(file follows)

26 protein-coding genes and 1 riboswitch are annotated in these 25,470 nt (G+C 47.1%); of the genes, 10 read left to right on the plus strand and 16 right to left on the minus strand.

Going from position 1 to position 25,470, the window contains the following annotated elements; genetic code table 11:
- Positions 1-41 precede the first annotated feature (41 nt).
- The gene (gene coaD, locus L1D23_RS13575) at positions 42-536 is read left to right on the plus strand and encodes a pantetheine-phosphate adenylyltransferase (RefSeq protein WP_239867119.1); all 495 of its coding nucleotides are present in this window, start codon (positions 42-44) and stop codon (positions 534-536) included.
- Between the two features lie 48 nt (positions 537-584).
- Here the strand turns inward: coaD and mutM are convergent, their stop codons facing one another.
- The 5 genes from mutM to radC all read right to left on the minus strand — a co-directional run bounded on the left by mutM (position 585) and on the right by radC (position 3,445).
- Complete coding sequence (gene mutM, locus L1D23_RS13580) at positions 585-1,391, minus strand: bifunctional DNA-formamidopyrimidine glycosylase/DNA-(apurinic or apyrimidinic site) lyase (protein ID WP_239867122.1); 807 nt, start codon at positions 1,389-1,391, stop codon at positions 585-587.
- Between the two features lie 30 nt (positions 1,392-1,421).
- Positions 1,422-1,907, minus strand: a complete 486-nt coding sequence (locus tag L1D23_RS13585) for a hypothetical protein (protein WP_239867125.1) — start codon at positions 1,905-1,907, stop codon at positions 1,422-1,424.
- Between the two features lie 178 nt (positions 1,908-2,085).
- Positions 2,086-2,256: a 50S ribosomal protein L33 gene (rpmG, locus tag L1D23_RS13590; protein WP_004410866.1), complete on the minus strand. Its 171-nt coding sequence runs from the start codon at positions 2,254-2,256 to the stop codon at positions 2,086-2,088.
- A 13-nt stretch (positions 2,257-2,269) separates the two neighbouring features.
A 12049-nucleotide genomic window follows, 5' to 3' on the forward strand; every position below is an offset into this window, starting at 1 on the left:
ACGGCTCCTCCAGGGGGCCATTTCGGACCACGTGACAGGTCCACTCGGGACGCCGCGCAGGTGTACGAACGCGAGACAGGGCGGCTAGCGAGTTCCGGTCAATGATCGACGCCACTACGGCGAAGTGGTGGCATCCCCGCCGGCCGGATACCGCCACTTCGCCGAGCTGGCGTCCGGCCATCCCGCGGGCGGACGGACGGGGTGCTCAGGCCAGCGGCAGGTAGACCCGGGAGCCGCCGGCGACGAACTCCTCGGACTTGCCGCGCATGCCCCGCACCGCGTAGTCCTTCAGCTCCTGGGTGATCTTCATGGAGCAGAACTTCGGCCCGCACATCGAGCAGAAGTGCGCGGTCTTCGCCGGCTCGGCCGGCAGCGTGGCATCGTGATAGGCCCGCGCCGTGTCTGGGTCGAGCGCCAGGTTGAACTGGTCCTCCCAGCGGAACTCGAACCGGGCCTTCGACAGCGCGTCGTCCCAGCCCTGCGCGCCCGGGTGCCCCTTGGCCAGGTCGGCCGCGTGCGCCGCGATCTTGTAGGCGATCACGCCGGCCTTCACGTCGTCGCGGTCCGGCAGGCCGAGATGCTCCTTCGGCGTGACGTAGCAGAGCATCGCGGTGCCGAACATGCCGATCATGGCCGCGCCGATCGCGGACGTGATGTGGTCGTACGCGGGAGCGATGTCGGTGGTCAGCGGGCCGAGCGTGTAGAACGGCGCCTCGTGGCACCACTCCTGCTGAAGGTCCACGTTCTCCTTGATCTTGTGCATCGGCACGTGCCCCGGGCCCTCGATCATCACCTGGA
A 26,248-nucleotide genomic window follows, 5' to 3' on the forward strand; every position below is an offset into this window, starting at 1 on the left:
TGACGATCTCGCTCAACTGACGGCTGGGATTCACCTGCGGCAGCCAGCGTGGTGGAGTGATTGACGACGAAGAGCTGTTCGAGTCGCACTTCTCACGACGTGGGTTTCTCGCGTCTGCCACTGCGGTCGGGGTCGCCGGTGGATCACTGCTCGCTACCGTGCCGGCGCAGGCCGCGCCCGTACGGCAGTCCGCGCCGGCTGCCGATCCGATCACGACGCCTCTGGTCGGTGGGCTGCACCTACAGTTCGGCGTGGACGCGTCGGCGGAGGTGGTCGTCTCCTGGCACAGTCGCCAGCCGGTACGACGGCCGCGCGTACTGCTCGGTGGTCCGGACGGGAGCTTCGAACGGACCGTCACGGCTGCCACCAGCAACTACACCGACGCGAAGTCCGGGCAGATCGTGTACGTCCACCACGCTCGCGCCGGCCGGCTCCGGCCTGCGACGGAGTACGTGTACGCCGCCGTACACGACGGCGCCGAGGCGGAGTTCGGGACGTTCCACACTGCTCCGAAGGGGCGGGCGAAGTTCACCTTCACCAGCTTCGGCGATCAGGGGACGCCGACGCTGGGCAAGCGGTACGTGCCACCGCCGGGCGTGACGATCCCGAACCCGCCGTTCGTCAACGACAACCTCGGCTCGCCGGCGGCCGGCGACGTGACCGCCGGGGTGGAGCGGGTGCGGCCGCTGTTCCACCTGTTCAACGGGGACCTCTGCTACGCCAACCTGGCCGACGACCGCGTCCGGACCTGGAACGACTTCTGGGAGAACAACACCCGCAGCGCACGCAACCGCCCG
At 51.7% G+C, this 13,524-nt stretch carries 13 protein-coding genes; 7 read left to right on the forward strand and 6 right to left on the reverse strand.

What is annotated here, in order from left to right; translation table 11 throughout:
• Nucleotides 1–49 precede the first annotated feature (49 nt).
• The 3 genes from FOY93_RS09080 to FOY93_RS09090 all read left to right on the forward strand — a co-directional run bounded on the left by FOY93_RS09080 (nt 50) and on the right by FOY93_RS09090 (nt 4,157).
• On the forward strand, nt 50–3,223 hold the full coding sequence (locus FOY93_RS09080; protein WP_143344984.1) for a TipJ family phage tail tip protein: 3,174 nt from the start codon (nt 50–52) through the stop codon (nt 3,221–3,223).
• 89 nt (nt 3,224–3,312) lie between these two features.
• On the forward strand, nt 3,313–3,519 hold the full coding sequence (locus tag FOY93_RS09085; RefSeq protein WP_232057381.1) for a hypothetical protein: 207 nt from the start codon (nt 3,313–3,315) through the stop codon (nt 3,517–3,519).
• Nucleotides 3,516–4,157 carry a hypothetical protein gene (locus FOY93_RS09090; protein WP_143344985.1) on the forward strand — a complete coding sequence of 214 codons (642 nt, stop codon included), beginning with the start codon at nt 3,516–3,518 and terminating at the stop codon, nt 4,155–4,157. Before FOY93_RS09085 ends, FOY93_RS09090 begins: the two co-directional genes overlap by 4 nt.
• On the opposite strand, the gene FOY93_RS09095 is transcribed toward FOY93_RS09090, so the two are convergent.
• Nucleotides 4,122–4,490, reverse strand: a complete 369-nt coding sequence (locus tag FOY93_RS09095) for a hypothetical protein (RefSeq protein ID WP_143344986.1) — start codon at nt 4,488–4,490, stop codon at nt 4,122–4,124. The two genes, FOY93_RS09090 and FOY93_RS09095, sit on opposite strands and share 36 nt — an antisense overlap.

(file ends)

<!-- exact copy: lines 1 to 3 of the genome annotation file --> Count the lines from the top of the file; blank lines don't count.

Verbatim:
26 protein-coding genes and 1 riboswitch are annotated in these 25,470 nt (G+C 47.1%); of the genes, 10 read left to right on the plus strand and 16 right to left on the minus strand.

Going from position 1 to position 25,470, the window contains the following annotated elements; genetic code table 11:
- Positions 1-41 precede the first annotated feature (41 nt).